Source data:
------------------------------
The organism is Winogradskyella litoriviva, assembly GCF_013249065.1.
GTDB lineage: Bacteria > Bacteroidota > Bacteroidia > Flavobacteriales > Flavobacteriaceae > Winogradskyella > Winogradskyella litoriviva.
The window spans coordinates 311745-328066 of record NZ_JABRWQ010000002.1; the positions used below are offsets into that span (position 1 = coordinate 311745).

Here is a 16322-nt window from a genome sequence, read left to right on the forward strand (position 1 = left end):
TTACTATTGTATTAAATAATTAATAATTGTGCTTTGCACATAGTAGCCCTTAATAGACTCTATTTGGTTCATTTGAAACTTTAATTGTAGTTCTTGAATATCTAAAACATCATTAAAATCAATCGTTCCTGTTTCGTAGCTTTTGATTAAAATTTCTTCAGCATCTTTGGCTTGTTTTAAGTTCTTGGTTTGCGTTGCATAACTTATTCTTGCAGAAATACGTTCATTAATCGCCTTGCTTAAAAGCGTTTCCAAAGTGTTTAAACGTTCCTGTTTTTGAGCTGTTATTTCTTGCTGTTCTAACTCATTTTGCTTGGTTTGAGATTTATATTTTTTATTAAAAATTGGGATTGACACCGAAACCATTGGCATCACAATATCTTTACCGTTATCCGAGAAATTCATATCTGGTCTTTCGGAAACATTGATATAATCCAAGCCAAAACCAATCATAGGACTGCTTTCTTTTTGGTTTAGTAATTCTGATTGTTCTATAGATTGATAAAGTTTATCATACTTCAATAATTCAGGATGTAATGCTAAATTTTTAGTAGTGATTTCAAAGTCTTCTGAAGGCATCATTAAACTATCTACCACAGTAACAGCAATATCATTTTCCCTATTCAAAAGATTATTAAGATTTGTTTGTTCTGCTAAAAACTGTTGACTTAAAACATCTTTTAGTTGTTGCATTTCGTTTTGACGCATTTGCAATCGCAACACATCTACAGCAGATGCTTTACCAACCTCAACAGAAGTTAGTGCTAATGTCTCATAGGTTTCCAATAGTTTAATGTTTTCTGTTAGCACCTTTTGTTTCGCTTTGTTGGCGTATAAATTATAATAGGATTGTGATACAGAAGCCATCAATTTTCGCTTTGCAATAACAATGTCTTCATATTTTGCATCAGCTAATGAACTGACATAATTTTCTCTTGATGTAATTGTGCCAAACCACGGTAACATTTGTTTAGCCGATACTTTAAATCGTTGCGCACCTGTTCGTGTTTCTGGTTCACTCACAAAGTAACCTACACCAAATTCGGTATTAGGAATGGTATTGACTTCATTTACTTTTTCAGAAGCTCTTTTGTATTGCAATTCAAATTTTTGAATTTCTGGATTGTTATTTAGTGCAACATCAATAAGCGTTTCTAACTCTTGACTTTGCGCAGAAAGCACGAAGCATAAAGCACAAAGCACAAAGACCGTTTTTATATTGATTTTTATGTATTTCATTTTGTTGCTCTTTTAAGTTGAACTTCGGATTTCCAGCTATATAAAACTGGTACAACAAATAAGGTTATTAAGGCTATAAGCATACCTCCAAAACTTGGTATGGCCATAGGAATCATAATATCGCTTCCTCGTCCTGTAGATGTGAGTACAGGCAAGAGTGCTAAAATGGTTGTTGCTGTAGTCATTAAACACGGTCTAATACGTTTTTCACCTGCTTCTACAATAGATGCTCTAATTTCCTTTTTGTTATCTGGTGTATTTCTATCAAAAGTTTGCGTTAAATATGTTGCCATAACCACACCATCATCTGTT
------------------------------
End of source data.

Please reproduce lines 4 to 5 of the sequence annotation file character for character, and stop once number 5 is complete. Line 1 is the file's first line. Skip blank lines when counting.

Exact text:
Here is a 16322-nt window from a genome sequence, read left to right on the forward strand (position 1 = left end):
TTACTATTGTATTAAATAATTAATAATTGTGCTTTGCACATAGTAGCCCTTAATAGACTCTATTTGGTTCATTTGAAACTTTAATTGTAGTTCTTGAATATCTAAAACATCATTAAAATCAATCGTTCCTGTTTCGTAGCTTTTGATTAAAATTTCTTCAGCATCTTTGGCTTGTTTTAAGTTCTTGGTTTGCGTTGCATAACTTATTCTTGCAGAAATACGTTCATTAATCGCCTTGCTTAAAAGCGTTTCCAAAGTGTTTAAACGTTCCTGTTTTTGAGCTGTTATTTCTTGCTGTTCTAACTCATTTTGCTTGGTTTGAGATTTATATTTTTTATTAAAAATTGGGATTGACACCGAAACCATTGGCATCACAATATCTTTACCGTTATCCGAGAAATTCATATCTGGTCTTTCGGAAACATTGATATAATCCAAGCCAAAACCAATCATAGGACTGCTTTCTTTTTGGTTTAGTAATTCTGATTGTTCTATAGATTGATAAAGTTTATCATACTTCAATAATTCAGGATGTAATGCTAAATTTTTAGTAGTGATTTCAAAGTCTTCTGAAGGCATCATTAAACTATCTACCACAGTAACAGCAATATCATTTTCCCTATTCAAAAGATTATTAAGATTTGTTTGTTCTGCTAAAAACTGTTGACTTAAAACATCTTTTAGTTGTTGCATTTCGTTTTGACGCATTTGCAATCGCAACACATCTACAGCAGATGCTTTACCAACCTCAACAGAAGTTAGTGCTAATGTCTCATAGGTTTCCAATAGTTTAATGTTTTCTGTTAGCACCTTTTGTTTCGCTTTGTTGGCGTATAAATTATAATAGGATTGTGATACAGAAGCCATCAATTTTCGCTTTGCAATAACAATGTCTTCATATTTTGCATCAGCTAATGAACTGACATAATTTTCTCTTGATGTAATTGTGCCAAACCACGGTAACATTTGTTTAGCCGATACTTTAAATCGTTGCGCACCTGTTCGTGTTTCTGGTTCACTCACAAAGTAACCTACACCAAATTCGGTATTAGGAATGGTATTGACTTCATTTACTTTTTCAGAAGCTCTTTTGTATTGCAATTCAAATTTTTGAATTTCTGGATTGTTATTTAGTGCAACATCAATAAGCGTTTCTAACTCTTGACTTTGCGCAGAAAGCACGAAGCATAAAGCACAAAGCACAAAGACCGTTTTTATATTGATTTTTATGTATTTCATTTTGTTGCTCTTTTAAGTTGAACTTCGGATTTCCAGCTATATAAAACTGGTACAACAAATAAGGTTATTAAGGCTATAAGCATACCTCCAAAACTTGGTATGGCCATAGGAATCATAATATCGCTTCCTCGTCCTGTAGATGTGAGTACAGGCAAGAGTGCTAAAATGGTTGTTGCTGTAGTCATTAAACACGGTCTAATACGTTTTTCACCTGCTTCTACAATAGATGCTCTAATTTCCTTTTTGTTATCTGGTGTATTTCTATCAAAAGTTTGCGTTAAATATGTTGCCATAACCACACCATCATCTGTT